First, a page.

Observed infant-parent attachment and brain morphology in middle childhood
A population-based study
Poor quality of the early infant-parent bond predicts later child problems. Infant-parent attachment has been suggested to influence brain development, but this association has hardly been examined. In adults, larger amygdala volumes have been described in relation to early attachment disorganization; neuroimaging studies of attachment in children, however, are lacking. We examined the association between infant-parent attachment and brain morphology in 551 children from a population-based cohort in the Netherlands. Infant-parent attachment was observed with the Strange-Situation Procedure at age 14 months and different brain measures were collected with magnetic resonance imaging at mean age 10 years. Children with disorganized infant attachment had larger hippocampal volumes than those with organized attachment patterns. This finding was robust to the adjustment for confounders and consistent across hemispheres. The association was not explained by cognitive or emotional and behavioral problems. Disorganized attachment did not predict any other difference in brain morphology. Moreover, children with insecure organized infant attachment patterns did not differ from those who were securely attached in any brain outcome. Causality cannot be inferred, but our findings in this large population-based study provide novel evidence for a long-term association between the quality of infant-parent attachment and specific brain differences in childhood.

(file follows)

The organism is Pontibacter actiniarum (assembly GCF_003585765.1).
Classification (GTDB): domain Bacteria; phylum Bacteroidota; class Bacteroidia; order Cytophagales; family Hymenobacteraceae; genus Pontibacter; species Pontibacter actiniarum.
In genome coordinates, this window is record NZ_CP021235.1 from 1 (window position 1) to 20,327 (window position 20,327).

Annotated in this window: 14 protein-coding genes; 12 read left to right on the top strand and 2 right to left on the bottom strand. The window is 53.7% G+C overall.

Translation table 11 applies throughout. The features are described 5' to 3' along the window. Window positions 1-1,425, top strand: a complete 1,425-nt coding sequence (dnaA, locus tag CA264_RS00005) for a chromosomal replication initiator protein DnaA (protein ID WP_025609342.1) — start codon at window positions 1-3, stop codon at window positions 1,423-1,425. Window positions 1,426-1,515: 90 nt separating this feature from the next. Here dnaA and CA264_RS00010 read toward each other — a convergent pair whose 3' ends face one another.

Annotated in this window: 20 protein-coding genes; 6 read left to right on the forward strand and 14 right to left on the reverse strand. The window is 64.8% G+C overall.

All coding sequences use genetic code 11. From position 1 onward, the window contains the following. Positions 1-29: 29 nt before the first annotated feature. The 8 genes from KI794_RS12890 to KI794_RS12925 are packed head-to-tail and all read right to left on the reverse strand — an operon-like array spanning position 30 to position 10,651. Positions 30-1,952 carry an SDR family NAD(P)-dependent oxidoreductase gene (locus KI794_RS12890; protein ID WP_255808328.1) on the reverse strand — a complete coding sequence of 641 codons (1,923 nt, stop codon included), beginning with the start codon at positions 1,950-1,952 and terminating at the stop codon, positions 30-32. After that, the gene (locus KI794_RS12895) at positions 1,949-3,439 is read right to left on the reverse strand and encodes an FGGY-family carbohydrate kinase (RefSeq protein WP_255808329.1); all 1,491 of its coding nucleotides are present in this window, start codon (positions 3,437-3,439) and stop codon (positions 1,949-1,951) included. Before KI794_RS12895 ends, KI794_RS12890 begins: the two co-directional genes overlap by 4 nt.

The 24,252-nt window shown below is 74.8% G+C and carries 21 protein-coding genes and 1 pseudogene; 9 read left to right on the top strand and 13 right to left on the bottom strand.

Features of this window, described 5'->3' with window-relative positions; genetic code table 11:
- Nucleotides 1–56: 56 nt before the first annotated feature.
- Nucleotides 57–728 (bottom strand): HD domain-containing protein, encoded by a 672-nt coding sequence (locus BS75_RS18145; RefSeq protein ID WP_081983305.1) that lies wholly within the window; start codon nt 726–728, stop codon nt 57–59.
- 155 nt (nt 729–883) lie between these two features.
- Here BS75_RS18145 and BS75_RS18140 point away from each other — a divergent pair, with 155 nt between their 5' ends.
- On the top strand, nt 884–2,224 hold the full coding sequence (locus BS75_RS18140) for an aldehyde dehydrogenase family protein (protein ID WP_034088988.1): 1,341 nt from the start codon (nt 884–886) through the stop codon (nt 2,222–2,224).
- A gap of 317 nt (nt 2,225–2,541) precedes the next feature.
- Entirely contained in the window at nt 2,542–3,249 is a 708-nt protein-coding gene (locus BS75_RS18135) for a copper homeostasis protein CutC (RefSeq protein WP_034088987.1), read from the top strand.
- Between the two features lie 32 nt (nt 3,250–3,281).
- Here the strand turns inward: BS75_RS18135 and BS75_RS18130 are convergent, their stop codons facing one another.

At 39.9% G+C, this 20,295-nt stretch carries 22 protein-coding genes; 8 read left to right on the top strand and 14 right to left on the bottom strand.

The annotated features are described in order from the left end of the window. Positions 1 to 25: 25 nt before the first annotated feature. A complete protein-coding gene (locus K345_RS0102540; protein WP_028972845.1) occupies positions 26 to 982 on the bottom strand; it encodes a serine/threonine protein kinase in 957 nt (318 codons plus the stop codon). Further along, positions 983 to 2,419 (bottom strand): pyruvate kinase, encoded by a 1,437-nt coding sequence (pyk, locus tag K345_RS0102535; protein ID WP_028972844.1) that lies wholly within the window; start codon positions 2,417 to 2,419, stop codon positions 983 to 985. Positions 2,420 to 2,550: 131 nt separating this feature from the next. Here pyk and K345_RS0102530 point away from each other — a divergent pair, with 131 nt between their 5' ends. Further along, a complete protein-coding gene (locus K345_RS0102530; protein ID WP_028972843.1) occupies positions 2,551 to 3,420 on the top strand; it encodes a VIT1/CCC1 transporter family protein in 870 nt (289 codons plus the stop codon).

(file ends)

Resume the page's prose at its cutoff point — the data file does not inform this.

|Keywords||Brain morphology, Hippocampus, Infant attachment, Limbic system, Magnetic resonance imaging, Neuroimaging|
|Persistent URL||dx.doi.org/10.1016/j.dcn.2019.100724, hdl.handle.net/1765/121362|
|Journal||Developmental Cognitive Neuroscience|
Cortes Hidalgo, A.P, Muetzel, R.L, Luijk, P.C.M, Bakermans-Kranenburg, M.J, El Marroun, H, Vernooij, M.W, … Tiemeier, H.W. (2019). Observed infant-parent attachment and brain morphology in middle childhood. Developmental Cognitive Neuroscience, 40. doi:10.1016/j.dcn.2019.100724